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ERIC Number: ED148933
Record Type: RIE
Publication Date: 1977-Oct
Pages: 14
Abstractor: N/A
Reference Count: N/A
Schools, Housing, Jobs, Transportation: Interlocking Metropolitan Problems.
Colman, William G.
In this paper the interrelationships among income, health, education, employment and crime in the nation's metropolitan areas are explored in the context of recent and current trends in housing, transportation and urban growth policy. The central role of inner city schools in these phenomena is assessed. Alternative metropolitan strategies for central city investment or disinvestment are examined and two alternative public policy strategies are outlined. The revitalization or investment approach would necessitate reorganized urban land use; financial incentives for industrial location or expansion; reduced automobile and truck congestion; neighborhood stability and security; high quality schools; and, most difficult of all, a political majority in state legislatures and the Congress. Each of these aspects of revitalization is elaborated. The status quo or disinvestment strategy would involve improved inner city transportation and subsidized employment, as would the revitalization strategy. High quality schools would also be developed, but with different emphases over time (e.g., vocational versus college preparation). However, the population and business loss from the inner city would continue to take place, and increasing government subsidization would be required for those who stay. Both strategies would cost tremendous amounts of money, although the disinvestment approach would result in much higher losses in urban property values. Since 1971, the Congress and the American people, however, have been giving tacit approval to the latter approach. (Author/GC)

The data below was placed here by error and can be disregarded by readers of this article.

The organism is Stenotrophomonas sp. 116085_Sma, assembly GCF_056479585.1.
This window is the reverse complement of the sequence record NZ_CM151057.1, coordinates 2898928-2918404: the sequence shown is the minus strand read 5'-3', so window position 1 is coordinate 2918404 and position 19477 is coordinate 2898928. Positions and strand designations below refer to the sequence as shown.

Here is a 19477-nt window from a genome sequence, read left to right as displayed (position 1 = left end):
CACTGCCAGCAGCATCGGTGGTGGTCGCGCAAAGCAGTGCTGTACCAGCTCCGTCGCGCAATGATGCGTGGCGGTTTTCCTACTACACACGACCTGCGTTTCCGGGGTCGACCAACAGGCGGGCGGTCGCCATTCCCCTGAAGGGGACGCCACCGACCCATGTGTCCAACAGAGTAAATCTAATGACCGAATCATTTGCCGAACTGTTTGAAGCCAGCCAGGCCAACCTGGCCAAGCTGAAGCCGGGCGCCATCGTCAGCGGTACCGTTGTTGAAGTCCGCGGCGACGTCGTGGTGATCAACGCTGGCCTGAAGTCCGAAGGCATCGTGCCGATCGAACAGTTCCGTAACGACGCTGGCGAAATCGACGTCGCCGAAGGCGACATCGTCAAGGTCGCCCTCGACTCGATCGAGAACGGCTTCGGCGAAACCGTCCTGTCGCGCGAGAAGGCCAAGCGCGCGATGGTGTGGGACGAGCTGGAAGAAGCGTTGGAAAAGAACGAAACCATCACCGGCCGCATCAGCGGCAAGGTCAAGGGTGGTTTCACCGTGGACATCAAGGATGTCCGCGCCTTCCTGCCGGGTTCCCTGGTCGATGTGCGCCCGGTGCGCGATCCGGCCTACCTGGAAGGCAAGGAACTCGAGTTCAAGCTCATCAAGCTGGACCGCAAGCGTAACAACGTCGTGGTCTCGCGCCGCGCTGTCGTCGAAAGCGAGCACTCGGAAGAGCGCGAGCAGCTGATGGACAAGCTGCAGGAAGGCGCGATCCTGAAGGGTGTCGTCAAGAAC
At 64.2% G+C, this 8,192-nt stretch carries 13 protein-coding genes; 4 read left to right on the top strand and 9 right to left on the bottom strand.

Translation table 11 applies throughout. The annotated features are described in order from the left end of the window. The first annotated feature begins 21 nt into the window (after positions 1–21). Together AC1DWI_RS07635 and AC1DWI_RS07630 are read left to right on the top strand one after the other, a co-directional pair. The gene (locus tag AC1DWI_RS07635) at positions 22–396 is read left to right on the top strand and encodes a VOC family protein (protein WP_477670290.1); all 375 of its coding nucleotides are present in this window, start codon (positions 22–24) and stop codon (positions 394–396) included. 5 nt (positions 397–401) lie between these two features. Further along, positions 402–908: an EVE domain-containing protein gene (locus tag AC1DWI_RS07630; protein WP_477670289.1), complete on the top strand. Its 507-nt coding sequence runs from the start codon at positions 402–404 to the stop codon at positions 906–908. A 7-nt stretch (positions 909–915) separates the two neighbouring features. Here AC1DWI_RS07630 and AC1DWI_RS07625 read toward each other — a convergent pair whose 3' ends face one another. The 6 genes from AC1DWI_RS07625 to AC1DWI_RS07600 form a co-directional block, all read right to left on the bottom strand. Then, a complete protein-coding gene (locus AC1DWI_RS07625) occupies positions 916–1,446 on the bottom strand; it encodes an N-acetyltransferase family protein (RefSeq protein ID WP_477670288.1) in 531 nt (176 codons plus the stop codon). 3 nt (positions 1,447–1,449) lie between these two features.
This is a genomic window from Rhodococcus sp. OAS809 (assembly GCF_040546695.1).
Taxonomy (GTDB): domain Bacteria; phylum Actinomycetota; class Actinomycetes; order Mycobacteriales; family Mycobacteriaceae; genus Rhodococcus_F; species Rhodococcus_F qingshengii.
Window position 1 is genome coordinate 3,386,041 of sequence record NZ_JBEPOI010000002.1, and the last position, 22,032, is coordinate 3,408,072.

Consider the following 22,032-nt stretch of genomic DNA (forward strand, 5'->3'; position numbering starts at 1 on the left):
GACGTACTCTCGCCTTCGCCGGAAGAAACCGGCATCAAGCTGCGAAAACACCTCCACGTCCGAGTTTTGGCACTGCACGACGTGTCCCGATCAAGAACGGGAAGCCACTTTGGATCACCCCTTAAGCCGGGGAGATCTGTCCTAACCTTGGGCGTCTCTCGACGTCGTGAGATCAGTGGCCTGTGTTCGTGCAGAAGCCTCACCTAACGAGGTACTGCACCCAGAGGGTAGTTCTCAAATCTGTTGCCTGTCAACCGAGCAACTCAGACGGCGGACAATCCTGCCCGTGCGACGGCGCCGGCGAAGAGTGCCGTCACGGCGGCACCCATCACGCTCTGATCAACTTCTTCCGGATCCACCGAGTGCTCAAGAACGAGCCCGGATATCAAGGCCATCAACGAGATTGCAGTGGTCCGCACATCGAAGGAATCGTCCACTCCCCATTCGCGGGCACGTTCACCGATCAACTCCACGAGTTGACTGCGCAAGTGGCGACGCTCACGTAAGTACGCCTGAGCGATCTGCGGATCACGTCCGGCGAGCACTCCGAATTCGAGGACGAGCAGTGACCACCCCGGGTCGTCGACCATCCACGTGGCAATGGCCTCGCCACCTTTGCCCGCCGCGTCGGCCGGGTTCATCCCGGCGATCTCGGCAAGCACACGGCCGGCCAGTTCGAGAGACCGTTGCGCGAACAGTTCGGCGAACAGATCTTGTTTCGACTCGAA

Publication Type: Reports - Research
Education Level: N/A
Audience: N/A
Language: N/A
Sponsor: N/A
Authoring Institution: National Inst. of Education (DHEW), Washington, DC.
Note: Not available separately; See UD 017 642